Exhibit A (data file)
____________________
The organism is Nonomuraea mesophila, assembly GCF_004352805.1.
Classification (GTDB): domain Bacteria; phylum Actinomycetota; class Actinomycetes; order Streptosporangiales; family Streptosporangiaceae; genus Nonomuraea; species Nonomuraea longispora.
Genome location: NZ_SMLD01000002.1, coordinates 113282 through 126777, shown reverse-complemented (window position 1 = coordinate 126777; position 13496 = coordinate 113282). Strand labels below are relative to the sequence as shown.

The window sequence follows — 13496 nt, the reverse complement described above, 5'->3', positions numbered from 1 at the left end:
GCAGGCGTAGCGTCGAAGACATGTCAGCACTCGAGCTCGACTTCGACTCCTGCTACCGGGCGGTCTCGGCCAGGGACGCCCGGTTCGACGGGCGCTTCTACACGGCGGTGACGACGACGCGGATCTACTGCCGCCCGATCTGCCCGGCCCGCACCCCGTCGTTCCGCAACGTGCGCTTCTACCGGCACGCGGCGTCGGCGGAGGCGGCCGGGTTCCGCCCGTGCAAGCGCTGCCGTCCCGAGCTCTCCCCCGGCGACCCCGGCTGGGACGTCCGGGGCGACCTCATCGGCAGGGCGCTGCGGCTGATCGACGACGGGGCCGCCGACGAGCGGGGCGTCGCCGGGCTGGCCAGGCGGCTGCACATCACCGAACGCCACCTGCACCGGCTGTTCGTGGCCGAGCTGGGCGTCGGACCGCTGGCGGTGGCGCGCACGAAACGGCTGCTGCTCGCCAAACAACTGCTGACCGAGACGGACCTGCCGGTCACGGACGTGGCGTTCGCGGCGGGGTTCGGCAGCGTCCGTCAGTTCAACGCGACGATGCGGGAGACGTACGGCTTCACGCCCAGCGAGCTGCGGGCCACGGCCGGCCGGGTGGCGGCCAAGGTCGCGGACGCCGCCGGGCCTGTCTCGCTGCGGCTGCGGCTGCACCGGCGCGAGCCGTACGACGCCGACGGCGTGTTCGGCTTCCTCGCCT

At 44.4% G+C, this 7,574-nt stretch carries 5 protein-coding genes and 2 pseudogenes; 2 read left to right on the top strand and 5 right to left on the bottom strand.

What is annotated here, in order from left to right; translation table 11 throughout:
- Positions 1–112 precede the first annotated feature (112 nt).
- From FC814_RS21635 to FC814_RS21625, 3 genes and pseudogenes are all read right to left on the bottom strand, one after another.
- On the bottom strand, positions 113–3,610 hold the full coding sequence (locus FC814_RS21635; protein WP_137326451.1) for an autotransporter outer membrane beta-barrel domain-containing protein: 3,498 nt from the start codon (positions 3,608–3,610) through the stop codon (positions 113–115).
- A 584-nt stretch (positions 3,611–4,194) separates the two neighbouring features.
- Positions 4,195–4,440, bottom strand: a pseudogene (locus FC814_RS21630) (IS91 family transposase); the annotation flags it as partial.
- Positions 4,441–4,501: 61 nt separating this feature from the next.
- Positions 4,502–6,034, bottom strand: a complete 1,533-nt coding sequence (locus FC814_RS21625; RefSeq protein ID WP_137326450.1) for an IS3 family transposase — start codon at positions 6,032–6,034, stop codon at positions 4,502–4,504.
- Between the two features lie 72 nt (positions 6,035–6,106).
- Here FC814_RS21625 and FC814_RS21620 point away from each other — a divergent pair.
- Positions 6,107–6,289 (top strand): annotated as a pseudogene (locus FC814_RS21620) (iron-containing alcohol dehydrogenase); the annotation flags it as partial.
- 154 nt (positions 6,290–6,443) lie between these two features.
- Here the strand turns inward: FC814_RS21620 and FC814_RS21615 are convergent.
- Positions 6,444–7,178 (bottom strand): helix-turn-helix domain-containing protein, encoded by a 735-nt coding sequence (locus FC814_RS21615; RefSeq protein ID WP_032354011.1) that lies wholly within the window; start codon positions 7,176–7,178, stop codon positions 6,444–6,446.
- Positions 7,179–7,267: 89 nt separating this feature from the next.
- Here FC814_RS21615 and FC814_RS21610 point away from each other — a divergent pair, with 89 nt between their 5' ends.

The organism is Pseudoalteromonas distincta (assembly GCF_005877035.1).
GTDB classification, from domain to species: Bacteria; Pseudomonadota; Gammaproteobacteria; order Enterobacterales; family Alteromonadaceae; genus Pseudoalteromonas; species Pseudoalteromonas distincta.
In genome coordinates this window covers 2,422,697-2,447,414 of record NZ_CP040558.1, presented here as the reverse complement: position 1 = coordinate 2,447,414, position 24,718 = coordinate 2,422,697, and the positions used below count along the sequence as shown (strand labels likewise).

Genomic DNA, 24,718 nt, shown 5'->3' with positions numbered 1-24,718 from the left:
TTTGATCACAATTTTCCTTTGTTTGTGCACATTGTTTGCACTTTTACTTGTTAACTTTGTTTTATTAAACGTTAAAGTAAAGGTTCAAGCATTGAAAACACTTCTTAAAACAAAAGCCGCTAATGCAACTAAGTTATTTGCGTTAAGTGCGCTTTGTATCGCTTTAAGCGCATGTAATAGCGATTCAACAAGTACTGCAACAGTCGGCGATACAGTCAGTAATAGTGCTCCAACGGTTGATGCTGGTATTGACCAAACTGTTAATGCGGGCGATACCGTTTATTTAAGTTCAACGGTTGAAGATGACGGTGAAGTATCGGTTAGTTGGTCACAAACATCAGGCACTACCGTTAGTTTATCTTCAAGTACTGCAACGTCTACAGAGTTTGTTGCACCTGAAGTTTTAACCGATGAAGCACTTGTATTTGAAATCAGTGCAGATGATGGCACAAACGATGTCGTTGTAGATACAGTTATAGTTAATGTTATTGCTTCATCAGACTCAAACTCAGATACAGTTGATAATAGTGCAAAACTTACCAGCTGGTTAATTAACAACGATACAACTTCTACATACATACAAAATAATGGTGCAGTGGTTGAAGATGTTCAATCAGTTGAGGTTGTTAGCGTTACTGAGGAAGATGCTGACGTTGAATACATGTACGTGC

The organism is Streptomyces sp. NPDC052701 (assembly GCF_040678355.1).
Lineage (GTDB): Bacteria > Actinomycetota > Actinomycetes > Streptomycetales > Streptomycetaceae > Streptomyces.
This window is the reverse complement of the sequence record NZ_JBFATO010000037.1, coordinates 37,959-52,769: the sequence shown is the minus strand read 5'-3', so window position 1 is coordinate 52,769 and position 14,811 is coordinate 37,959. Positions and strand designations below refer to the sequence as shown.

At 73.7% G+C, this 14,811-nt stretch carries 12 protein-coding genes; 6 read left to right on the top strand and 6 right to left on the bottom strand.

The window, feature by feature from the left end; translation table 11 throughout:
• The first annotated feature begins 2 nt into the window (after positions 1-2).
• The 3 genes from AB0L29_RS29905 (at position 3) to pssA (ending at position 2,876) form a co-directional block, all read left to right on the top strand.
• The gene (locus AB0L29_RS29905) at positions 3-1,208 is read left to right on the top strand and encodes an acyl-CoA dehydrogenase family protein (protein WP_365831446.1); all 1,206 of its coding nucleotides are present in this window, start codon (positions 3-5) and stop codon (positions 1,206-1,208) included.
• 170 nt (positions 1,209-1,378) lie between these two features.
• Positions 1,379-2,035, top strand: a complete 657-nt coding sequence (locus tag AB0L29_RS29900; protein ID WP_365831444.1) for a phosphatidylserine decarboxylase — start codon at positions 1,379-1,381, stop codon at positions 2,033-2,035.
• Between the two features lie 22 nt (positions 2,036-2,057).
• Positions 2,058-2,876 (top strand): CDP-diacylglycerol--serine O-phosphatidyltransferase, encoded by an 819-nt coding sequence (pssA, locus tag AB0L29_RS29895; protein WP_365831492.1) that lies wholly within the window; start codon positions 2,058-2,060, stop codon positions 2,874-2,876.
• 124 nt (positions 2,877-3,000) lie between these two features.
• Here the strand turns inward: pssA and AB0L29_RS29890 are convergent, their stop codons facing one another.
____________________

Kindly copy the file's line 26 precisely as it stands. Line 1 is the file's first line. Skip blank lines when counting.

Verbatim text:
Genomic DNA, 24,718 nt, shown 5'->3' with positions numbered 1-24,718 from the left: